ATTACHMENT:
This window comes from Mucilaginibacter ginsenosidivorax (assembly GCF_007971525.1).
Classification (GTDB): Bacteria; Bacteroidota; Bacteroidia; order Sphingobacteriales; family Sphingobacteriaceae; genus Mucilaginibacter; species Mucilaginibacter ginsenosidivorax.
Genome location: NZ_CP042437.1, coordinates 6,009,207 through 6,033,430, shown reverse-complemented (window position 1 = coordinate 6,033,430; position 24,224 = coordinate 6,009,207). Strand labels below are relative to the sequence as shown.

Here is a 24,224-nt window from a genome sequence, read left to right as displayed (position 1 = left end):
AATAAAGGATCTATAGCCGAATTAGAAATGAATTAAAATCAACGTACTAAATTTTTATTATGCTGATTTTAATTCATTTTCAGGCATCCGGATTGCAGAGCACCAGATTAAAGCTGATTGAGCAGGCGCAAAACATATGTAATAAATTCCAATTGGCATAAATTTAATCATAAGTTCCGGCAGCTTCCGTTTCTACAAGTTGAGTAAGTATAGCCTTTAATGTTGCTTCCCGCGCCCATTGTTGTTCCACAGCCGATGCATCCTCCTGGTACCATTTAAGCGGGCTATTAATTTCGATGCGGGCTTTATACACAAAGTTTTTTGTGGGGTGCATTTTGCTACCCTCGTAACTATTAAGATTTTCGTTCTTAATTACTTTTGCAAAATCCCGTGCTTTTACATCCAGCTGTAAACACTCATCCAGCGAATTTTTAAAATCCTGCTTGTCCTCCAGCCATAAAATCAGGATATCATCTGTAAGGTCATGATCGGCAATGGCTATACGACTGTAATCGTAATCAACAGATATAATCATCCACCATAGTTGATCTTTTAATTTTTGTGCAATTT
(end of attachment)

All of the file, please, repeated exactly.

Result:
This window comes from Mucilaginibacter ginsenosidivorax (assembly GCF_007971525.1).
Classification (GTDB): Bacteria; Bacteroidota; Bacteroidia; order Sphingobacteriales; family Sphingobacteriaceae; genus Mucilaginibacter; species Mucilaginibacter ginsenosidivorax.
Genome location: NZ_CP042437.1, coordinates 6,009,207 through 6,033,430, shown reverse-complemented (window position 1 = coordinate 6,033,430; position 24,224 = coordinate 6,009,207). Strand labels below are relative to the sequence as shown.

Here is a 24,224-nt window from a genome sequence, read left to right as displayed (position 1 = left end):
AATAAAGGATCTATAGCCGAATTAGAAATGAATTAAAATCAACGTACTAAATTTTTATTATGCTGATTTTAATTCATTTTCAGGCATCCGGATTGCAGAGCACCAGATTAAAGCTGATTGAGCAGGCGCAAAACATATGTAATAAATTCCAATTGGCATAAATTTAATCATAAGTTCCGGCAGCTTCCGTTTCTACAAGTTGAGTAAGTATAGCCTTTAATGTTGCTTCCCGCGCCCATTGTTGTTCCACAGCCGATGCATCCTCCTGGTACCATTTAAGCGGGCTATTAATTTCGATGCGGGCTTTATACACAAAGTTTTTTGTGGGGTGCATTTTGCTACCCTCGTAACTATTAAGATTTTCGTTCTTAATTACTTTTGCAAAATCCCGTGCTTTTACATCCAGCTGTAAACACTCATCCAGCGAATTTTTAAAATCCTGCTTGTCCTCCAGCCATAAAATCAGGATATCATCTGTAAGGTCATGATCGGCAATGGCTATACGACTGTAATCGTAATCAACAGATATAATCATCCACCATAGTTGATCTTTTAATTTTTGTGCAATTT